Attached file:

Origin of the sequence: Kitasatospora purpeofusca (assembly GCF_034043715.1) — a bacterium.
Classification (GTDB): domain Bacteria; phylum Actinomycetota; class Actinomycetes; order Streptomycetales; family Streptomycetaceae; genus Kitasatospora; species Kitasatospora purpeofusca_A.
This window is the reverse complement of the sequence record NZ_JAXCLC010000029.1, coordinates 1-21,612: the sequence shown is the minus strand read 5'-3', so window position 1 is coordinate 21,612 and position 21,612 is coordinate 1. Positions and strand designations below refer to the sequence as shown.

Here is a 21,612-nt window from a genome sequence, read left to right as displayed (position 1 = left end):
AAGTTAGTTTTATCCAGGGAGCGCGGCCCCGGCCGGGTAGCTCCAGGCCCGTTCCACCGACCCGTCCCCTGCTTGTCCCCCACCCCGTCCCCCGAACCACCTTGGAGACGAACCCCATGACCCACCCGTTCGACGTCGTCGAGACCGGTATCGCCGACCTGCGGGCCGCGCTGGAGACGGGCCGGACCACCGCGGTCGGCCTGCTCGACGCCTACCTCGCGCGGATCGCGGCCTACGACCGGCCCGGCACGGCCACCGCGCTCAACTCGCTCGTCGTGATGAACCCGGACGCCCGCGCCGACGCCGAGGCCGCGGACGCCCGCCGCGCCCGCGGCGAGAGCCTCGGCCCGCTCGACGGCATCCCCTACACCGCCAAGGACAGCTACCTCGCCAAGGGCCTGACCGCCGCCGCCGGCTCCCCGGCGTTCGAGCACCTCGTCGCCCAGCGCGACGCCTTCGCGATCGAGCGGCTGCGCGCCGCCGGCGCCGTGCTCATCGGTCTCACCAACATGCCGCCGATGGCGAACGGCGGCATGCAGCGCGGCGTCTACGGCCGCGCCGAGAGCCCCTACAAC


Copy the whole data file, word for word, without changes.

Origin of the sequence: Kitasatospora purpeofusca (assembly GCF_034043715.1) — a bacterium.
Classification (GTDB): domain Bacteria; phylum Actinomycetota; class Actinomycetes; order Streptomycetales; family Streptomycetaceae; genus Kitasatospora; species Kitasatospora purpeofusca_A.
This window is the reverse complement of the sequence record NZ_JAXCLC010000029.1, coordinates 1-21,612: the sequence shown is the minus strand read 5'-3', so window position 1 is coordinate 21,612 and position 21,612 is coordinate 1. Positions and strand designations below refer to the sequence as shown.

Here is a 21,612-nt window from a genome sequence, read left to right as displayed (position 1 = left end):
AAGTTAGTTTTATCCAGGGAGCGCGGCCCCGGCCGGGTAGCTCCAGGCCCGTTCCACCGACCCGTCCCCTGCTTGTCCCCCACCCCGTCCCCCGAACCACCTTGGAGACGAACCCCATGACCCACCCGTTCGACGTCGTCGAGACCGGTATCGCCGACCTGCGGGCCGCGCTGGAGACGGGCCGGACCACCGCGGTCGGCCTGCTCGACGCCTACCTCGCGCGGATCGCGGCCTACGACCGGCCCGGCACGGCCACCGCGCTCAACTCGCTCGTCGTGATGAACCCGGACGCCCGCGCCGACGCCGAGGCCGCGGACGCCCGCCGCGCCCGCGGCGAGAGCCTCGGCCCGCTCGACGGCATCCCCTACACCGCCAAGGACAGCTACCTCGCCAAGGGCCTGACCGCCGCCGCCGGCTCCCCGGCGTTCGAGCACCTCGTCGCCCAGCGCGACGCCTTCGCGATCGAGCGGCTGCGCGCCGCCGGCGCCGTGCTCATCGGTCTCACCAACATGCCGCCGATGGCGAACGGCGGCATGCAGCGCGGCGTCTACGGCCGCGCCGAGAGCCCCTACAAC